Outgoing Sydney Airport CEO Geoff Culbert has launched a broadside at the major airlines, accusing them again of slot hoarding.
In a speech before the Australian Airports Association (AAA) national conference this week, Culbert called out what he described as a “pattern of over-filing for slots and high cancellations” by Qantas and Virgin, which he said has returned over the past two years of COVID recovery.
“The data has just come out for September and the cancellation rates tell the same story. On Sydney-Melbourne Jetstar cancelled 9.9 percent of flights, Virgin cancelled 9.3 percent and Qantas cancelled 7.4 percent. Interestingly, the cancellation rate for Rex was zero,” he said.
“Airlines have claimed that it’s weather and staff shortages in Air Traffic Control that are to blame. For the record, there were 17 days in September where there were no weather or air traffic issues. Yet on those days, outbound and inbound on the Sydney-Melbourne route, there were still 184 cancellations, or 52 percent of the total for the month.
“In other words, in September there was almost zero correlation between cancellations and external factors like weather or ATC issues.”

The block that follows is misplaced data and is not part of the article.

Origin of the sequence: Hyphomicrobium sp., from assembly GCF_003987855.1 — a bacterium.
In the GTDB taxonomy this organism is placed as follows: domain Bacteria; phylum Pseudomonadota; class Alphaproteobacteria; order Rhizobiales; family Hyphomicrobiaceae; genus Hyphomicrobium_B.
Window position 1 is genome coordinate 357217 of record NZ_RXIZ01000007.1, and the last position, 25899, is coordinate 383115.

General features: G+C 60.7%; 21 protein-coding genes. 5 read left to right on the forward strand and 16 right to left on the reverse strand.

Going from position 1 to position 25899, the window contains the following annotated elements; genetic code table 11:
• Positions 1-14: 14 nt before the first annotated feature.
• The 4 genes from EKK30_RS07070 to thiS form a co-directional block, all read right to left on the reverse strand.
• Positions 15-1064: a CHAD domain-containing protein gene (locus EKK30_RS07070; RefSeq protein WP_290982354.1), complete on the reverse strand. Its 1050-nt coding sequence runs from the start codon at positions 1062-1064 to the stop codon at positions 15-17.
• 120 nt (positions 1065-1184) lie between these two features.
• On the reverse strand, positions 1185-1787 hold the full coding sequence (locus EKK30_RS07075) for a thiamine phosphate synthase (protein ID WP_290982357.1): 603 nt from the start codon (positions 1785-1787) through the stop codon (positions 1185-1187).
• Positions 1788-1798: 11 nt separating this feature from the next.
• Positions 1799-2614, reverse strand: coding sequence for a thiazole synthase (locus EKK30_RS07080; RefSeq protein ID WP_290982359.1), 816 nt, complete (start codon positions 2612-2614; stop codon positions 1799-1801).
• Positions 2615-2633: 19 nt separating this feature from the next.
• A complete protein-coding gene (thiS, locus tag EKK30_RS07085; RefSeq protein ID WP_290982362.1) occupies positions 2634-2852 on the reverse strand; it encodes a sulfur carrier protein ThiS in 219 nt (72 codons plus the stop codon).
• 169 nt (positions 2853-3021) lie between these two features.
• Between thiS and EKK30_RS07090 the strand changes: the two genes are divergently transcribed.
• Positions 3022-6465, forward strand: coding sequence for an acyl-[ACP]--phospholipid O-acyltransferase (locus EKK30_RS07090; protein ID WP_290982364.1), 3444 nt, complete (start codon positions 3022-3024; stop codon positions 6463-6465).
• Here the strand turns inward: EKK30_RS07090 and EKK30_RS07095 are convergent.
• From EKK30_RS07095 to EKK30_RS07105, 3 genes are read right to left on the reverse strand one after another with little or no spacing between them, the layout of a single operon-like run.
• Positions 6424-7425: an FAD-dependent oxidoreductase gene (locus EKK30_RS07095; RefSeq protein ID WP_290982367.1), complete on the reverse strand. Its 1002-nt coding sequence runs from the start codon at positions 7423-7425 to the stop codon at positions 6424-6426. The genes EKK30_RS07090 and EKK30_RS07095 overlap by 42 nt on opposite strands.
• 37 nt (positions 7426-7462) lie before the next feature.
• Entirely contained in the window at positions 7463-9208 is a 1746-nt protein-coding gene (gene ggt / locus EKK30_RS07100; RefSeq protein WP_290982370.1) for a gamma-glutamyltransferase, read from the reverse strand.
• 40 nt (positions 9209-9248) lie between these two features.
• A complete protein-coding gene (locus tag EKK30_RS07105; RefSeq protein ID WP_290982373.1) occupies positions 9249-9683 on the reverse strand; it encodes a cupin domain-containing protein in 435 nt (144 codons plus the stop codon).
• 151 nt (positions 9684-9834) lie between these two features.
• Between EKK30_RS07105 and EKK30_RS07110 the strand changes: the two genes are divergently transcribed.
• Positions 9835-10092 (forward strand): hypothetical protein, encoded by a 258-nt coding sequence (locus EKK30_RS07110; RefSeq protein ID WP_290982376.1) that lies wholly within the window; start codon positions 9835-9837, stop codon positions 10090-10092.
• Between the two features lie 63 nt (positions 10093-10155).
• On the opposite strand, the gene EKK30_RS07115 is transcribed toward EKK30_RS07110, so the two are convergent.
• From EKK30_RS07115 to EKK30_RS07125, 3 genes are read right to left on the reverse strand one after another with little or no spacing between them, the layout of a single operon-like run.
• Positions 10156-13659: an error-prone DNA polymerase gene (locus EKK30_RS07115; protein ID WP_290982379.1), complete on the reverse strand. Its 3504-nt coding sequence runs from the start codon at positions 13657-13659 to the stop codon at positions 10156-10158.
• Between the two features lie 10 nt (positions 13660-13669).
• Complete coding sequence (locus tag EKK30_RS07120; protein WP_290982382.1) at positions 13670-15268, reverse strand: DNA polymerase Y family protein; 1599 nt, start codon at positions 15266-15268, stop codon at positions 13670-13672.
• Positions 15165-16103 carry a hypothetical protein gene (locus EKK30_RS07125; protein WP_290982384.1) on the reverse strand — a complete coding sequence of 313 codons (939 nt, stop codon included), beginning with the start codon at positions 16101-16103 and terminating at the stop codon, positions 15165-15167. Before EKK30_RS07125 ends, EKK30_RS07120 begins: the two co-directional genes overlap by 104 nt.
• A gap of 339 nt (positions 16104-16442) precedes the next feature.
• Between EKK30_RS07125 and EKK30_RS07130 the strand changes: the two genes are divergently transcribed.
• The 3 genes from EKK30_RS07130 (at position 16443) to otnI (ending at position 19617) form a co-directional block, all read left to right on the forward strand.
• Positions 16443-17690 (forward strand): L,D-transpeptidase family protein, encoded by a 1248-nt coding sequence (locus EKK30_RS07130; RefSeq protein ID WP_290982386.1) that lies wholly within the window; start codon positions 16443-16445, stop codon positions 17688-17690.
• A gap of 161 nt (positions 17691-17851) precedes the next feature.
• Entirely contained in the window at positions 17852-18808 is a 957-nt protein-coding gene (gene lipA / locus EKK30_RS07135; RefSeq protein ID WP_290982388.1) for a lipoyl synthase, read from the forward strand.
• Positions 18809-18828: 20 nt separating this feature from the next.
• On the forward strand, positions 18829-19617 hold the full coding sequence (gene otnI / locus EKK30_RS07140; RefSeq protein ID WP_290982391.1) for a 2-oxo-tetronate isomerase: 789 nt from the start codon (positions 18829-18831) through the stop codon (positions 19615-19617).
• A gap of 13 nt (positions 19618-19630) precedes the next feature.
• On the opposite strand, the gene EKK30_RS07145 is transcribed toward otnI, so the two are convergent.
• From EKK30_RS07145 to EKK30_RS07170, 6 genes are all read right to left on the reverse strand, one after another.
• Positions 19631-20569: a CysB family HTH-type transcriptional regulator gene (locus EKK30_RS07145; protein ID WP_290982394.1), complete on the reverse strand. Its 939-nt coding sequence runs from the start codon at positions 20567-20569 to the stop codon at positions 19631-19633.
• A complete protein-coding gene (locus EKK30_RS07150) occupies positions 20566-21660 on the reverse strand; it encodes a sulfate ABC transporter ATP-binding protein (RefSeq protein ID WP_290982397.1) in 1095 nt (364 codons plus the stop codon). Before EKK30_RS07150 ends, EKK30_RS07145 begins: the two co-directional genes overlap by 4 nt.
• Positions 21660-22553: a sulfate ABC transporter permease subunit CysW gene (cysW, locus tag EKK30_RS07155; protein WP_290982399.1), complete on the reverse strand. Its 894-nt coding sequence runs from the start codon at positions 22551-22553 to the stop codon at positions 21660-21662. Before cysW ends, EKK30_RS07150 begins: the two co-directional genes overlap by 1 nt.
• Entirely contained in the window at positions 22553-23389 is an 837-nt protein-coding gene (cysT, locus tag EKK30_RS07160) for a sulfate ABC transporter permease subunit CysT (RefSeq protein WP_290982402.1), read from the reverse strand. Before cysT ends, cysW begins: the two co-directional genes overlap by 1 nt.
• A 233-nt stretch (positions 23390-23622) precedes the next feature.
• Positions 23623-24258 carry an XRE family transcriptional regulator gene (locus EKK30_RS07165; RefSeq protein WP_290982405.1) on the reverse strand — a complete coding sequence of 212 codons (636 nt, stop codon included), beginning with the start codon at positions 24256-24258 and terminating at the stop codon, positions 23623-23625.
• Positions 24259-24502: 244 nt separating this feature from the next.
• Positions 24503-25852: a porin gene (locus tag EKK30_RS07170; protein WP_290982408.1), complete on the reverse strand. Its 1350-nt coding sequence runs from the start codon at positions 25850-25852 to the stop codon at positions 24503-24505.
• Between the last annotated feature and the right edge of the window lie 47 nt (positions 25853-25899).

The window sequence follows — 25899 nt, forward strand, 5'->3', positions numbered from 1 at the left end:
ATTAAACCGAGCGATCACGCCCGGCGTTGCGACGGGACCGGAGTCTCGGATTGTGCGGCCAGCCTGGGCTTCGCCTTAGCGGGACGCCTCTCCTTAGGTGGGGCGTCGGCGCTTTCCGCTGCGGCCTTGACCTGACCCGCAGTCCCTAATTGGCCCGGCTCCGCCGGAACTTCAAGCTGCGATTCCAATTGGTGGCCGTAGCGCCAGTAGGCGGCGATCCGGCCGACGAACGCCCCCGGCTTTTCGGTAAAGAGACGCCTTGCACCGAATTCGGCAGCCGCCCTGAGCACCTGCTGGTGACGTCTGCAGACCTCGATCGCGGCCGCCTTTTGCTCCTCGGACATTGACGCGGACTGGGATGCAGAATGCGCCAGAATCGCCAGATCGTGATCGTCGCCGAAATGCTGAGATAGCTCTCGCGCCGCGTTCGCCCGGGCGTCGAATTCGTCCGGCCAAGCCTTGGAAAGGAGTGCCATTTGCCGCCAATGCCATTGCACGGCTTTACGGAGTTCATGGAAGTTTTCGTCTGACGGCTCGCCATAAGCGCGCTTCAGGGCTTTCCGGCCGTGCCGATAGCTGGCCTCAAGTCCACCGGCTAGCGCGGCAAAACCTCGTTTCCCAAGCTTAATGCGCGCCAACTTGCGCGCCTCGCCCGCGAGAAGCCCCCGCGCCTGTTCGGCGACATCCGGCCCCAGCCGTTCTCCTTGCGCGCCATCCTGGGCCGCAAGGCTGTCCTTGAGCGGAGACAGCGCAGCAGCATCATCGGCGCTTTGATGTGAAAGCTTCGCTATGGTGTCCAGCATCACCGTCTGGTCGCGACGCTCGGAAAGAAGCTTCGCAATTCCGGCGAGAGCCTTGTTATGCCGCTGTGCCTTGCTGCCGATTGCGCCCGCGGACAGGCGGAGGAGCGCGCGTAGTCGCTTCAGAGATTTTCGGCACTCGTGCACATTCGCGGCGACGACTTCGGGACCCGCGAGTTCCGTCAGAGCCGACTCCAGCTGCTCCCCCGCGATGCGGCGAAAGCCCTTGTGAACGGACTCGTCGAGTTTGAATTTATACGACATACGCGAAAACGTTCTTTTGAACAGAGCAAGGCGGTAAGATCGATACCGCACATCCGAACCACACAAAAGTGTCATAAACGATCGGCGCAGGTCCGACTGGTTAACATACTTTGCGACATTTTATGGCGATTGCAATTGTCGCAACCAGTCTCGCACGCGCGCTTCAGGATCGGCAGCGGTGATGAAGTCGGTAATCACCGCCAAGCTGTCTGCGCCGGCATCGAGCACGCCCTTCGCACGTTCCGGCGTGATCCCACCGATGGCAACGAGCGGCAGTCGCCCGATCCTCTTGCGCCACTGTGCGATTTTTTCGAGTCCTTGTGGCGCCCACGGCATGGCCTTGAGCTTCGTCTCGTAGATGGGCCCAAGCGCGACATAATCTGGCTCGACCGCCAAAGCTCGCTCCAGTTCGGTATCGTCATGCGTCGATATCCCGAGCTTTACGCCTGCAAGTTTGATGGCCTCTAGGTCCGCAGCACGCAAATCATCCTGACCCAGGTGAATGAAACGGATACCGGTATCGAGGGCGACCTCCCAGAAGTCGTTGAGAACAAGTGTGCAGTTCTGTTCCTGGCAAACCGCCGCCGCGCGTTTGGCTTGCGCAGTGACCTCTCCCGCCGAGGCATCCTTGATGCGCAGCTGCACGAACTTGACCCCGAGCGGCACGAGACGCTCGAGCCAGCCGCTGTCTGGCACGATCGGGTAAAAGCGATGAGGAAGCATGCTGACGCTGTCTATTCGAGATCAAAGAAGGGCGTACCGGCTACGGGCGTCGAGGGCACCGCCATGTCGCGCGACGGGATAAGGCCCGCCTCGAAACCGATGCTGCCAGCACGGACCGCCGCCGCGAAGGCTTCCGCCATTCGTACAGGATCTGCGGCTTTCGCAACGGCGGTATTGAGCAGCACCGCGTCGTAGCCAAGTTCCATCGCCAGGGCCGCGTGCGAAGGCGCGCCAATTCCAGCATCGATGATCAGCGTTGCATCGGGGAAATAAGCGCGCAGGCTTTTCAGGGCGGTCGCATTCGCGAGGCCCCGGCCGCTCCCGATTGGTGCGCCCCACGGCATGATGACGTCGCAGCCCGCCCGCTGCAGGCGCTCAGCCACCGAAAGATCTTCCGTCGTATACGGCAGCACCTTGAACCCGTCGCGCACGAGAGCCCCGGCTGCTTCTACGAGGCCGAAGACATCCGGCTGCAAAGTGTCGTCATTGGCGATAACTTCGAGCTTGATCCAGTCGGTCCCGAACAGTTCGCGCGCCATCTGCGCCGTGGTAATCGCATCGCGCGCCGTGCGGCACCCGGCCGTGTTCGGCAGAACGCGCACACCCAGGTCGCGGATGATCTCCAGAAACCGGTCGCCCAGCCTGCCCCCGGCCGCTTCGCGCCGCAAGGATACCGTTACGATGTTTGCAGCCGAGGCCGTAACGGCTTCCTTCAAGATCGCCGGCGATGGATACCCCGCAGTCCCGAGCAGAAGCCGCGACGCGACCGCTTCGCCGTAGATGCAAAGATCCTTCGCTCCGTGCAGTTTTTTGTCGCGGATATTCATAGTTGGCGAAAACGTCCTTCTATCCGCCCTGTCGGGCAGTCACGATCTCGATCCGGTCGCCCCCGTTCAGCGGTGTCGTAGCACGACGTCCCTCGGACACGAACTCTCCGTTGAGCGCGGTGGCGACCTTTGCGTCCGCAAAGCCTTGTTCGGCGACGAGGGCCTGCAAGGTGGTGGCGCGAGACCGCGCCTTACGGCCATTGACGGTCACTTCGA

A slot is a literal time slot that allows an airline to take off at a specific airport at a particular time.
Currently, an airline can hold a time slot at an airport indefinitely as long as it flies it 80 per cent of the time, allowing carriers to cancel up to a fifth and block out rivals from the best times.
The rules are necessary because two aircraft cannot simultaneously take off on the same runway.
Speaking at the conference, Culbert reiterated his long-standing calls for the 80/20 rule to be changed, saying behaviour will not change until this happens. Sydney Airport has proposed the rule be tightened to 95/5.
“In what industry is it deemed acceptable to cancel up to 1 in 5 services?” he asked. “The 80/20 rule incentivises slot hoarding, rather penalising it, and so long as the 80/20 rule remains in place, slot hoarding will continue, and passengers will pay the price.”